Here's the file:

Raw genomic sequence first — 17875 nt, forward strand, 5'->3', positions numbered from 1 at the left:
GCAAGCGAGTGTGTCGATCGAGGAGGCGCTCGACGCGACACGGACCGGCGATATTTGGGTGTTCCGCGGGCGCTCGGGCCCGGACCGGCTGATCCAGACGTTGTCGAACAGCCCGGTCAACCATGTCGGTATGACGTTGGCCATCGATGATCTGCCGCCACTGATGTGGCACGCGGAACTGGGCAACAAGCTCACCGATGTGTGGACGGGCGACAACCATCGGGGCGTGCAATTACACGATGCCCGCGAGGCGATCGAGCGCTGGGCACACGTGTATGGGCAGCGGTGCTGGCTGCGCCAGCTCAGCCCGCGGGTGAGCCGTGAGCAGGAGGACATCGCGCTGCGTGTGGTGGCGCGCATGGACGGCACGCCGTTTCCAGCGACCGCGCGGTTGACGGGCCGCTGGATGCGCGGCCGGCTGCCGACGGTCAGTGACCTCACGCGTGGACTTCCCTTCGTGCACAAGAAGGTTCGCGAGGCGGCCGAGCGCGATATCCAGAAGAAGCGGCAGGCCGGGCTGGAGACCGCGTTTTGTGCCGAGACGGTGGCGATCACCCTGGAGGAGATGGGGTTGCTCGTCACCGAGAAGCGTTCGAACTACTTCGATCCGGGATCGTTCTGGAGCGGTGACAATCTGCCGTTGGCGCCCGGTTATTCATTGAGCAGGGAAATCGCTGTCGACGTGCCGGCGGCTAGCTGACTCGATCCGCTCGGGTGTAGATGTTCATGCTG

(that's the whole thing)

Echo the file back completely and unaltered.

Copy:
Raw genomic sequence first — 17875 nt, forward strand, 5'->3', positions numbered from 1 at the left:
GCAAGCGAGTGTGTCGATCGAGGAGGCGCTCGACGCGACACGGACCGGCGATATTTGGGTGTTCCGCGGGCGCTCGGGCCCGGACCGGCTGATCCAGACGTTGTCGAACAGCCCGGTCAACCATGTCGGTATGACGTTGGCCATCGATGATCTGCCGCCACTGATGTGGCACGCGGAACTGGGCAACAAGCTCACCGATGTGTGGACGGGCGACAACCATCGGGGCGTGCAATTACACGATGCCCGCGAGGCGATCGAGCGCTGGGCACACGTGTATGGGCAGCGGTGCTGGCTGCGCCAGCTCAGCCCGCGGGTGAGCCGTGAGCAGGAGGACATCGCGCTGCGTGTGGTGGCGCGCATGGACGGCACGCCGTTTCCAGCGACCGCGCGGTTGACGGGCCGCTGGATGCGCGGCCGGCTGCCGACGGTCAGTGACCTCACGCGTGGACTTCCCTTCGTGCACAAGAAGGTTCGCGAGGCGGCCGAGCGCGATATCCAGAAGAAGCGGCAGGCCGGGCTGGAGACCGCGTTTTGTGCCGAGACGGTGGCGATCACCCTGGAGGAGATGGGGTTGCTCGTCACCGAGAAGCGTTCGAACTACTTCGATCCGGGATCGTTCTGGAGCGGTGACAATCTGCCGTTGGCGCCCGGTTATTCATTGAGCAGGGAAATCGCTGTCGACGTGCCGGCGGCTAGCTGACTCGATCCGCTCGGGTGTAGATGTTCATGCTG